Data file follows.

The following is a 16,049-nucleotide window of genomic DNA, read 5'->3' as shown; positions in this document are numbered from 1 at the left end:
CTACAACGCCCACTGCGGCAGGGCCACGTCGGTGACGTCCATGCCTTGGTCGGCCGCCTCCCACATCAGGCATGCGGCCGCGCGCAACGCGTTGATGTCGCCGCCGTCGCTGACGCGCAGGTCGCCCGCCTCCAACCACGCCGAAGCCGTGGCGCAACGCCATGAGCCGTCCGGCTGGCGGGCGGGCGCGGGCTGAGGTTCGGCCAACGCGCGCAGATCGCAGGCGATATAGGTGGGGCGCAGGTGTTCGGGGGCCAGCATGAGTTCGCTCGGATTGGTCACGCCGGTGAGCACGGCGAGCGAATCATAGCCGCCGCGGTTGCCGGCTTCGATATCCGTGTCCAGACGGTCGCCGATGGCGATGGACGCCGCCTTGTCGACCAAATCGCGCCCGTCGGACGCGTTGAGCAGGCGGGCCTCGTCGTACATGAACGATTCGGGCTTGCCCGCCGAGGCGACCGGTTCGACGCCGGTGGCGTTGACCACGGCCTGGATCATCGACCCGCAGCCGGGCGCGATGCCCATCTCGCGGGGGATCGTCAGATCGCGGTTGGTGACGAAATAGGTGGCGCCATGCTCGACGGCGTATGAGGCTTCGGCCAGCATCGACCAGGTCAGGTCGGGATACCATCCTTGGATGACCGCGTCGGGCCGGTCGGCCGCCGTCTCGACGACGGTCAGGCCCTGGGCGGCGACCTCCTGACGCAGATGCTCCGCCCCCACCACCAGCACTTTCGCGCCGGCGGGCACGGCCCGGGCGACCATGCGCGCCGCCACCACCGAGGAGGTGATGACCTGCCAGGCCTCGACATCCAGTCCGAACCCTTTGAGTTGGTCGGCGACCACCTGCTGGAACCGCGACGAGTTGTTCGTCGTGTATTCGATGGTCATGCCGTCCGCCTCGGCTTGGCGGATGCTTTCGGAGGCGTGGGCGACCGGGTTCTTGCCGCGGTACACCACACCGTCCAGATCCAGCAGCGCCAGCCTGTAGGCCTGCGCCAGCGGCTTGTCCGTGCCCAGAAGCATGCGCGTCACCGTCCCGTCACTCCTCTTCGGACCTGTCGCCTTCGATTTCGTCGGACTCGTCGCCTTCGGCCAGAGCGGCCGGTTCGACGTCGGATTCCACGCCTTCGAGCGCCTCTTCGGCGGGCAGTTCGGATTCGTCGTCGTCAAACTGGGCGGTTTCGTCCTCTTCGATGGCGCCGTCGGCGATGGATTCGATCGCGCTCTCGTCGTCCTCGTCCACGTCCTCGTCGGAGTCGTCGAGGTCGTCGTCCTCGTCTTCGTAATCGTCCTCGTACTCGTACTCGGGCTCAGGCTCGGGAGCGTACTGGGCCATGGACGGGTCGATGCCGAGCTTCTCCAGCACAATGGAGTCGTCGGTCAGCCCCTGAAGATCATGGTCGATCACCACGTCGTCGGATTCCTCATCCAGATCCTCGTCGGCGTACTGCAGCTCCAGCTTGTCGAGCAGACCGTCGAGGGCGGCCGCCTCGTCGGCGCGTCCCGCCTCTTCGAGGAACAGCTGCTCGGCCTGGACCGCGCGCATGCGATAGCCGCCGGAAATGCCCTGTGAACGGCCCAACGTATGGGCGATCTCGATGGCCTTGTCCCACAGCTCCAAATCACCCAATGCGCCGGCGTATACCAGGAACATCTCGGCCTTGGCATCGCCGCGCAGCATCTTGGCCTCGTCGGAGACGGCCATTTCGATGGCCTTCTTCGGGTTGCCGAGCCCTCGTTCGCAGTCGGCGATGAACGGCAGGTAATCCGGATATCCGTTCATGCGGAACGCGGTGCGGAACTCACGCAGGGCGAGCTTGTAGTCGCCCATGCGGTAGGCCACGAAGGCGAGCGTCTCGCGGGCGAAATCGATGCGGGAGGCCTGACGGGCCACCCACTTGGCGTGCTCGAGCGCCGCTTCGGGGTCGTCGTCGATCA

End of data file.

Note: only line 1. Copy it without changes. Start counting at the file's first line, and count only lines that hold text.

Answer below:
The following is a 16,049-nucleotide window of genomic DNA, read 5'->3' as shown; positions in this document are numbered from 1 at the left end: